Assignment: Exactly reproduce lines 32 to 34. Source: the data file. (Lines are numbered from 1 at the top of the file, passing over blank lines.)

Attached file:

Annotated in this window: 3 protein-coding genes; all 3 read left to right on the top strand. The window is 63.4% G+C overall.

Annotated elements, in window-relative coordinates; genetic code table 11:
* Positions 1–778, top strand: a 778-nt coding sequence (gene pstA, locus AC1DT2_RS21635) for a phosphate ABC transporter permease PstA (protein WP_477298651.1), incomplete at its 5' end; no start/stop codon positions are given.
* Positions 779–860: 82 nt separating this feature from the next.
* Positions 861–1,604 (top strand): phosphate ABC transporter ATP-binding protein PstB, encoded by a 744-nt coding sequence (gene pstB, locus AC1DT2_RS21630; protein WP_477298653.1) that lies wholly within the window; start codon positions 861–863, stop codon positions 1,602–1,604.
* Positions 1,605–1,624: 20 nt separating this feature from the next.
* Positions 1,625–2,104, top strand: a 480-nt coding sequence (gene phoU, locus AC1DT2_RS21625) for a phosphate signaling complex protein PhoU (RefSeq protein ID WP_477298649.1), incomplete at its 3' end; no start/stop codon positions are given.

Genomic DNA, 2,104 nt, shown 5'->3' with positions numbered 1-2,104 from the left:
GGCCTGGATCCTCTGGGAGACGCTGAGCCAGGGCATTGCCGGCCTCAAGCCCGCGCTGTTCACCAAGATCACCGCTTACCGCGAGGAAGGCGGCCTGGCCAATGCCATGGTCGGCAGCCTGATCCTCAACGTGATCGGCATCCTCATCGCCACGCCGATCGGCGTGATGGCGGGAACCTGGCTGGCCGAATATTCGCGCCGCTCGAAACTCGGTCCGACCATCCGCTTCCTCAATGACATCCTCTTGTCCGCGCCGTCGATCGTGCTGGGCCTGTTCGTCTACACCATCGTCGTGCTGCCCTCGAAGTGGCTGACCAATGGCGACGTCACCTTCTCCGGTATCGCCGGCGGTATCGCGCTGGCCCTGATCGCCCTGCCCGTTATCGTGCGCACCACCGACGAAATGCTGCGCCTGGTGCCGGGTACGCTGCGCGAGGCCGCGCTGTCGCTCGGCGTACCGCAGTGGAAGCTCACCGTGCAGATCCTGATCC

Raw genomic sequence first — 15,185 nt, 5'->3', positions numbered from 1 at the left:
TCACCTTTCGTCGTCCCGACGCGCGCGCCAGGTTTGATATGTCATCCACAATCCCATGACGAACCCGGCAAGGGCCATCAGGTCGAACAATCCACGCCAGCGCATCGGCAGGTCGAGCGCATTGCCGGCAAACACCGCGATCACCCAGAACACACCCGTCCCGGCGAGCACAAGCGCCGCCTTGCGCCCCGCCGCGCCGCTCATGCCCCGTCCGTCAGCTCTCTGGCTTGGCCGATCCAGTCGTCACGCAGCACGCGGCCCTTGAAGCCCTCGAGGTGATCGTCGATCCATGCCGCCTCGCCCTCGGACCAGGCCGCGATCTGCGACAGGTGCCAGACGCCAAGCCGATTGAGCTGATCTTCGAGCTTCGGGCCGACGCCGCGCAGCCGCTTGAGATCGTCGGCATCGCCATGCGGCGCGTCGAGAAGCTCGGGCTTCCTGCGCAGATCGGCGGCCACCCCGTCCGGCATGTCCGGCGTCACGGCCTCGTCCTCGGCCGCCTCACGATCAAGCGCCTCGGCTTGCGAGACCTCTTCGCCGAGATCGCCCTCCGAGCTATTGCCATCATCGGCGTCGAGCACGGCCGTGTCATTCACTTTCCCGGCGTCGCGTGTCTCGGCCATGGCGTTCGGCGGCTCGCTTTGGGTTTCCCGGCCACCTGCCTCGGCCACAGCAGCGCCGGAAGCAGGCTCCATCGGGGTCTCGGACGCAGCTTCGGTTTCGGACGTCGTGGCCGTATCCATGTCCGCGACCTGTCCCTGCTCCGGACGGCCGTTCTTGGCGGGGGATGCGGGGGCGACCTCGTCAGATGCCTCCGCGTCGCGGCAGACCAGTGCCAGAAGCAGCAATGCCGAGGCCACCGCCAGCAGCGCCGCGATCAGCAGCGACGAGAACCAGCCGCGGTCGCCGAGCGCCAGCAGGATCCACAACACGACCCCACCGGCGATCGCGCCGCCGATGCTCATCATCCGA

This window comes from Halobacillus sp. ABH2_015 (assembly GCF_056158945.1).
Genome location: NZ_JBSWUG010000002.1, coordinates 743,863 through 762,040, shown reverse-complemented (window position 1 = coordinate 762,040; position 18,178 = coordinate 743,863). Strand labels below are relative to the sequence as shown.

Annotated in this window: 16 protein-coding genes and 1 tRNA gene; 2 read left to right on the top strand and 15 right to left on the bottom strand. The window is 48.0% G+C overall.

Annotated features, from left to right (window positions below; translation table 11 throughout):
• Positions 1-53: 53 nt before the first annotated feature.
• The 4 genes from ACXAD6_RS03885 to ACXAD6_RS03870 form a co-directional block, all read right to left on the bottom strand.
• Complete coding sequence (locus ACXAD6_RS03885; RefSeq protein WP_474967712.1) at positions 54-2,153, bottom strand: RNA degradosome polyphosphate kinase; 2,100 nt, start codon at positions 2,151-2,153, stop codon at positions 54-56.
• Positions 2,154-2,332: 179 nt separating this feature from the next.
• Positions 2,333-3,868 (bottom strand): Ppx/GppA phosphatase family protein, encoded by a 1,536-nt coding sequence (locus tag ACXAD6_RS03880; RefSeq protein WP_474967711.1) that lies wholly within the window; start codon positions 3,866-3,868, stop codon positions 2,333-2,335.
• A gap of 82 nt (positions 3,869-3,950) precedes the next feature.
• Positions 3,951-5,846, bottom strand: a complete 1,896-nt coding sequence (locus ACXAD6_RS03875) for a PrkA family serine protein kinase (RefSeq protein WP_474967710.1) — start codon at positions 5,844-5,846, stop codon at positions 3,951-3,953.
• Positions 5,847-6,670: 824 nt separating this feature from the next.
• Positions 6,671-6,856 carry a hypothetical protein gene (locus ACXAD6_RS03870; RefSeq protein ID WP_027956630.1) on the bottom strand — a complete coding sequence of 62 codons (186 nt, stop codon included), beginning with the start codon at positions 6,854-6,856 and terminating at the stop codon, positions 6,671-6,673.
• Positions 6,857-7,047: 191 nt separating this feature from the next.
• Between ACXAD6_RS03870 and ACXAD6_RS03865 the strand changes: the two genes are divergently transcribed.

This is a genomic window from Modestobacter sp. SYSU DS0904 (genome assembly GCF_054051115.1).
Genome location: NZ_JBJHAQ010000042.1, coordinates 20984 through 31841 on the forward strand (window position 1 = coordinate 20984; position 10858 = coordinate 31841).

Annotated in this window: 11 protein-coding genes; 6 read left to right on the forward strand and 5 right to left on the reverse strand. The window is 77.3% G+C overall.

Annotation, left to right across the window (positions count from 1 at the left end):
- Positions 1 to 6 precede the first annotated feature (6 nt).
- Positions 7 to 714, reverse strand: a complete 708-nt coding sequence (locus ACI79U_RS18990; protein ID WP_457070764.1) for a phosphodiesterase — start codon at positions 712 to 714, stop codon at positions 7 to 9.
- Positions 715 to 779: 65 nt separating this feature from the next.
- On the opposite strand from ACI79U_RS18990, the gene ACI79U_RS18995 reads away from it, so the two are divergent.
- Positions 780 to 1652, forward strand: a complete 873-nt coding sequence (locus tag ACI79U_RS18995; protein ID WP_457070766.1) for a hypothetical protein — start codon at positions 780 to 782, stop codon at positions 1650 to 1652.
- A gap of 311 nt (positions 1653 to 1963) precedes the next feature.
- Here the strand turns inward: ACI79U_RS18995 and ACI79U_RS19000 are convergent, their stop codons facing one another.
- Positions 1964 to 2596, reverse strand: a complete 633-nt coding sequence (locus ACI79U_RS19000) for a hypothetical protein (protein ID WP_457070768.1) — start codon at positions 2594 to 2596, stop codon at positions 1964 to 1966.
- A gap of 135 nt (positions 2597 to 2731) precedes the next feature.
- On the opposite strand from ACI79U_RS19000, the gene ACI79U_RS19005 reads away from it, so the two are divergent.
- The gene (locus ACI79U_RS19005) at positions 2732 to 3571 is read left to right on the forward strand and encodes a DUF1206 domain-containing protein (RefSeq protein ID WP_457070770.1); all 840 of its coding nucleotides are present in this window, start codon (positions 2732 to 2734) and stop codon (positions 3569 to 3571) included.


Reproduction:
- Positions 7 to 714, reverse strand: a complete 708-nt coding sequence (locus ACI79U_RS18990; protein ID WP_457070764.1) for a phosphodiesterase — start codon at positions 712 to 714, stop codon at positions 7 to 9.
- Positions 715 to 779: 65 nt separating this feature from the next.
- On the opposite strand from ACI79U_RS18990, the gene ACI79U_RS18995 reads away from it, so the two are divergent.